Cephalosporins were first discovered in 1945 and modern variants are chemical modifications of the prototypic molecule.85 Intramuscular ceftriaxone and various oral third-generation agents, such as cefixime and cefpodoxime, have been used to treat gonorrhoea following the demise of fluoroquinolones. Among oral cephalosporins, only cefixime has met the criterion on the lower bound of the 95% CI of the WHO recommended cure rate of 95% or greater.86 While most countries have opted for single-dose cefixime, other oral cephalosporins have been used when cefixime was not available—for example, cefpodoxime in the USA, ceftibuten in Hong Kong, cefditoren and celdinir in Japan, and cefuroxime in the UK.85 87–89

Following widespread use of oral cephalosporins in Japan, gonococci with decreased susceptibility soon emerged and treatment failures have now been reported.90 91 Many of these isolates were also resistant to fluoroquinolones, tetracycline and penicillin. Intravenous ceftriaxone (1 g) is now recommended as first-line treatment for urogenital and pharyngeal gonorrhoea in Japan.92 93 Gonococci with reduced cephalosporin susceptibility are spreading within the Asia-Pacific and other regions of the world.85 94–97 UK and USA-based surveillance programmes are now reporting ‘MIC creep’ to both oral cephalosporins and ceftriaxone, mirroring the situation observed with penicillin in the 1940–50s.4 Although there are, as yet, no confirmed cases of ceftriaxone-resistant urogenital gonorrhoea, two cases of pharyngeal gonorrhoea recently failed intramuscular ceftriaxone treatment at a dose of 250 mg.98 The oro-pharynx is thought to be a key site for the development of novel mechanisms of gonococcal resistance as a result of genetic exchange between commensal bacteria and N gonorrhoeae.85

In gonococci, reduced susceptibility and resistance to cephalosporins is chromosomally mediated. Japanese researchers identified mosaic penA genes in those gonococci with reduced susceptibility to oral cephalosporins.99 100 The gonococcal mosaic PBP-2 contains fragments of the PBP-2 proteins of commensal Neisseria species commonly found in the oro-pharynx, specifically Neisseria cinerea, Neisseria flavescens, Neisseria perflava, Neisseria polysaccharea and Neisseria meningitidis.99–102 Pulse-field gel electrophoresis of mosaic PBP-2 isolates initially highlighted their genetic similarity, but subsequent geographical and temporal variability has been reported.97 99 The Gly-545-to Ser (G545S), Ile-312-to-Met (I312M) and Val-316-to-Thr (V316T) mutations have been identified as the key PBP-2 amino acid substitutions responsible for reduced cephalosporin susceptibility in mosaic PBP-2 strains.103 Recombination of a mosaic penA gene from parent strain 35/02 into the cephalosporin susceptible N gonorrhoeae strain FA19 increased the cefixime MIC 100-fold and the ceftriaxone MIC 20-fold.104 However, the cefixime and ceftriaxone MICs of the transformed strain were substantially lower than the mosaic penA parent, indicating that additional genetic mechanisms were required to produce the higher cephalosporin MICs seen in some clinical isolates.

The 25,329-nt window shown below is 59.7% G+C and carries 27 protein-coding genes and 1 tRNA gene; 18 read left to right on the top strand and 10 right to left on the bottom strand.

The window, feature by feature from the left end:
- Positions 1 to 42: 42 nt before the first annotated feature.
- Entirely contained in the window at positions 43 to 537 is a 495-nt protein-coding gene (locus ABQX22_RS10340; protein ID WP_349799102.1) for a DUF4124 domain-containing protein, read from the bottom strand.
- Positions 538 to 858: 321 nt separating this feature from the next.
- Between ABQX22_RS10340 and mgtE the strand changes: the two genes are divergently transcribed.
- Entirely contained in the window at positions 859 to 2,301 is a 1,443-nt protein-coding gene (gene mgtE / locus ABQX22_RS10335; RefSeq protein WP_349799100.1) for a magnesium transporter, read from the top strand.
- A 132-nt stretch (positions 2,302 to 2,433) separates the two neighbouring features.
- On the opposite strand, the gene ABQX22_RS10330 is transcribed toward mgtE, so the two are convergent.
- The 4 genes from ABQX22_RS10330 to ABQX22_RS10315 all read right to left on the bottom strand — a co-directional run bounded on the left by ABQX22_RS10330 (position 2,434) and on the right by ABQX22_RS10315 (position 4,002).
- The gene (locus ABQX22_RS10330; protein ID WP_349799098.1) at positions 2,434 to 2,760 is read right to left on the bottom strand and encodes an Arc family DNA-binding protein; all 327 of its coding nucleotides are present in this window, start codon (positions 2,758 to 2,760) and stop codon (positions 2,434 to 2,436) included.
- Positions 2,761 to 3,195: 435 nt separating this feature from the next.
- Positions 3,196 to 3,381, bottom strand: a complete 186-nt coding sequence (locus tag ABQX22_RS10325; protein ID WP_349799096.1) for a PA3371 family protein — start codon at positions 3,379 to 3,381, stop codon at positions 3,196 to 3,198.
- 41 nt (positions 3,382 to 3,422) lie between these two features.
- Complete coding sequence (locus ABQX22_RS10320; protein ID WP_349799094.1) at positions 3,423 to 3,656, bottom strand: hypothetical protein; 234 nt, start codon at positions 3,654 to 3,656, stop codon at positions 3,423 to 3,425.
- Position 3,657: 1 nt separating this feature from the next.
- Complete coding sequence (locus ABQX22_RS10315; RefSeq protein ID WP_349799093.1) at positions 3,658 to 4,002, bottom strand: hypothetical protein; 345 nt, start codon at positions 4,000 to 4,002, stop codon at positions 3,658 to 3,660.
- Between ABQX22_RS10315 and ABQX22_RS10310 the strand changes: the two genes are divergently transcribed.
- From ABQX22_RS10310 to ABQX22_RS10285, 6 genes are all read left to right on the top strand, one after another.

It is now clear that mosaic PBP-2 genes are not present in all isolates exhibiting decreased susceptibility to cephalosporins, and that a small number of susceptible isolates may also possess such genes.105 Osaka et al reported mosaic and non-mosaic PBP-2 amino acid sequences from gonococci with reduced cephalosporin susceptibility.102 The authors detected a previously described Ala-501-Val (A501V) mutation in the PBP-2 protein of the non-mosaic isolates, which raises cephalosporin MICs by up to fourfold.103 A variation of this mutation, Ala-501-to-Thr (A501T), has been reported from Australia and it is expected that other PBP-2 mutations will be identified in the future.106 Modelling of gonococcal mosaic and non-mosaic PBP-2 proteins suggests that decreased cephalosporin susceptibility is due to conformational alteration of the β-lactam-binding pocket.102